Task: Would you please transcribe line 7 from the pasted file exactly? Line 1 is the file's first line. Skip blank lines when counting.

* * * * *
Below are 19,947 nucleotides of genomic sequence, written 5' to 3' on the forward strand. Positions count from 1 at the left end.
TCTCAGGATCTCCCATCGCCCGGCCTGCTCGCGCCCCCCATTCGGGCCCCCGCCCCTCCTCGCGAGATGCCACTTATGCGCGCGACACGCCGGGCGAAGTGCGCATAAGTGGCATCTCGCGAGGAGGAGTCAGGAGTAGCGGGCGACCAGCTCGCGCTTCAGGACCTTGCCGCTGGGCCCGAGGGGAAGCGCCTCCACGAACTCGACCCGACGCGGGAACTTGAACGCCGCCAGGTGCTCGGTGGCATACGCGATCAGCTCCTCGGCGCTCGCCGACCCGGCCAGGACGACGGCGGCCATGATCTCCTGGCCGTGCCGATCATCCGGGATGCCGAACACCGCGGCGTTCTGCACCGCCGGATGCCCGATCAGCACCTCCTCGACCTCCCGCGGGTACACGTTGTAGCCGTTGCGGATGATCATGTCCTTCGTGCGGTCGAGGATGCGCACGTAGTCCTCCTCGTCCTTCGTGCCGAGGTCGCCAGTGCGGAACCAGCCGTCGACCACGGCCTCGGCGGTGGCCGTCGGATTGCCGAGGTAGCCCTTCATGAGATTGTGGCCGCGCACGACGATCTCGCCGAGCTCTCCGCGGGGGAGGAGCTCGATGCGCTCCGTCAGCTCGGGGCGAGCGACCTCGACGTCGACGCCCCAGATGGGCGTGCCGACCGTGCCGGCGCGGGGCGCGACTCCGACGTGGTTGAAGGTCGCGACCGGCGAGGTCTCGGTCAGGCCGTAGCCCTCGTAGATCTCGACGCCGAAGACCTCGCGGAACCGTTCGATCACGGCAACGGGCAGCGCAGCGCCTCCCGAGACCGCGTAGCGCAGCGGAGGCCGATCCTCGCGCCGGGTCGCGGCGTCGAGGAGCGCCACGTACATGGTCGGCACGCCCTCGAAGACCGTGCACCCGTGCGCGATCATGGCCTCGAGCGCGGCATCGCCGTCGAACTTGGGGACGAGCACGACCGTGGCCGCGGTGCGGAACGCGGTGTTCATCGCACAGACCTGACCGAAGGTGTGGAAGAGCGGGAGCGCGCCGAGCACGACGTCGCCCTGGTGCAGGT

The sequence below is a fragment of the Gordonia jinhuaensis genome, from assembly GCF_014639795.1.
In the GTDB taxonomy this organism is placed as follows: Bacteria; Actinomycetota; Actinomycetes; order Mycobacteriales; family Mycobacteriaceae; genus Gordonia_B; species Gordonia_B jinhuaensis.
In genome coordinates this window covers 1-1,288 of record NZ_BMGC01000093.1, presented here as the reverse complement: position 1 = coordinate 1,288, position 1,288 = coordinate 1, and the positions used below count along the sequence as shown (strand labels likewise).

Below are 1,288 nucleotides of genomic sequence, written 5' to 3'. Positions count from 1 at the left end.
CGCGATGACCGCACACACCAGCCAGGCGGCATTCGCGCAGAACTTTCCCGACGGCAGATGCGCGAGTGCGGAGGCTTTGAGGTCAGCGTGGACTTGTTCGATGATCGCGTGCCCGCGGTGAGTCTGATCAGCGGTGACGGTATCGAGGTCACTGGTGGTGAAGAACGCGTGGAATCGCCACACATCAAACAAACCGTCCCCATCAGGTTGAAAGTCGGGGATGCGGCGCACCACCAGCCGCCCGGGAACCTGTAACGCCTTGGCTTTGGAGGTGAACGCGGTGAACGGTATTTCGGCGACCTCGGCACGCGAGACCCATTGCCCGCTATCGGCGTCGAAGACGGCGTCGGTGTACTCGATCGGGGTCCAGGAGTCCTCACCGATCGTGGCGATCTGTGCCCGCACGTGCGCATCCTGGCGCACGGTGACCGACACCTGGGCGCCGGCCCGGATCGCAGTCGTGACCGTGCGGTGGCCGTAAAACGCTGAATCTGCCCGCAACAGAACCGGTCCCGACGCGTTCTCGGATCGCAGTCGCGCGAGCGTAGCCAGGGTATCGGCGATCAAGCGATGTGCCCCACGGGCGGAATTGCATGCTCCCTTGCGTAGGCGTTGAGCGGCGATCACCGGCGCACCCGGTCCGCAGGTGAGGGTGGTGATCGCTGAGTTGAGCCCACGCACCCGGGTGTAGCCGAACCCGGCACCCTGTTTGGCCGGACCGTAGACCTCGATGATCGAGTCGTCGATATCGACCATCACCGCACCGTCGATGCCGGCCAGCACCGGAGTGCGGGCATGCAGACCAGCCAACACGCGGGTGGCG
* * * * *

CGCGATGACCGCACACACCAGCCAGGCGGCATTCGCGCAGAACTTTCCCGACGGCAGATGCGCGAGTGCGGAGGCTTTGAGGTCAGCGTGGACTTGTTCGATGATCGCGTGCCCGCGGTGAGTCTGATCAGCGGTGACGGTATCGAGGTCACTGGTGGTGAAGAACGCGTGGAATCGCCACACATCAAACAAACCGTCCCCATCAGGTTGAAAGTCGGGGATGCGGCGCACCACCAGCCGCCCGGGAACCTGTAACGCCTTGGCTTTGGAGGTGAACGCGGTGAACGGTATTTCGGCGACCTCGGCACGCGAGACCCATTGCCCGCTATCGGCGTCGAAGACGGCGTCGGTGTACTCGATCGGGGTCCAGGAGTCCTCACCGATCGTGGCGATCTGTGCCCGCACGTGCGCATCCTGGCGCACGGTGACCGACACCTGGGCGCCGGCCCGGATCGCAGTCGTGACCGTGCGGTGGCCGTAAAACGCTGAATCTGCCCGCAACAGAACCGGTCCCGACGCGTTCTCGGATCGCAGTCGCGCGAGCGTAGCCAGGGTATCGGCGATCAAGCGATGTGCCCCACGGGCGGAATTGCATGCTCCCTTGCGTAGGCGTTGAGCGGCGATCACCGGCGCACCCGGTCCGCAGGTGAGGGTGGTGATCGCTGAGTTGAGCCCACGCACCCGGGTGTAGCCGAACCCGGCACCCTGTTTGGCCGGACCGTAGACCTCGATGATCGAGTCGTCGATATCGACCATCACCGCACCGTCGATGCCGGCCAGCACCGGAGTGCGGGCATGCAGACCAGCCAACACGCGGGTGGCG